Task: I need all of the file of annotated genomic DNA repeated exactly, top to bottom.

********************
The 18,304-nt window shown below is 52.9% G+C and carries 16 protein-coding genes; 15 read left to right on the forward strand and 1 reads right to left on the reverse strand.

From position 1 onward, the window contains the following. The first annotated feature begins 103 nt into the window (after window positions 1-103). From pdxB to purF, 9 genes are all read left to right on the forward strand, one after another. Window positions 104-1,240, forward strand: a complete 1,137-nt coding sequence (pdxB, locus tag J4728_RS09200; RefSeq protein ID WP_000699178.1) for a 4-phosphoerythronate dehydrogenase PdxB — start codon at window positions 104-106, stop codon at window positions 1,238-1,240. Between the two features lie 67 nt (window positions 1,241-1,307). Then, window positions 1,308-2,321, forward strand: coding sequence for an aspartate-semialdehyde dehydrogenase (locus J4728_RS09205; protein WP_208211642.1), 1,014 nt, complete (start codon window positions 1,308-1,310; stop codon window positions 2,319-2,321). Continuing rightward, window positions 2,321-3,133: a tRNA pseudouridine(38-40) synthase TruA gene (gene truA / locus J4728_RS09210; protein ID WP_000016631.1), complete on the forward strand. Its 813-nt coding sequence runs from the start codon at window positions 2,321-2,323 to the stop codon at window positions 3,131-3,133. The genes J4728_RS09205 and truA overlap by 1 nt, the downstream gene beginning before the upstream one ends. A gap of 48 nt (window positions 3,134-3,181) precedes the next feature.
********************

The 18,304-nt window shown below is 52.9% G+C and carries 16 protein-coding genes; 15 read left to right on the forward strand and 1 reads right to left on the reverse strand.

From position 1 onward, the window contains the following. The first annotated feature begins 103 nt into the window (after window positions 1-103). From pdxB to purF, 9 genes are all read left to right on the forward strand, one after another. Window positions 104-1,240, forward strand: a complete 1,137-nt coding sequence (pdxB, locus tag J4728_RS09200; RefSeq protein ID WP_000699178.1) for a 4-phosphoerythronate dehydrogenase PdxB — start codon at window positions 104-106, stop codon at window positions 1,238-1,240. Between the two features lie 67 nt (window positions 1,241-1,307). Then, window positions 1,308-2,321, forward strand: coding sequence for an aspartate-semialdehyde dehydrogenase (locus J4728_RS09205; protein WP_208211642.1), 1,014 nt, complete (start codon window positions 1,308-1,310; stop codon window positions 2,319-2,321). Continuing rightward, window positions 2,321-3,133: a tRNA pseudouridine(38-40) synthase TruA gene (gene truA / locus J4728_RS09210; protein ID WP_000016631.1), complete on the forward strand. Its 813-nt coding sequence runs from the start codon at window positions 2,321-2,323 to the stop codon at window positions 3,131-3,133. The genes J4728_RS09205 and truA overlap by 1 nt, the downstream gene beginning before the upstream one ends. A gap of 48 nt (window positions 3,134-3,181) precedes the next feature.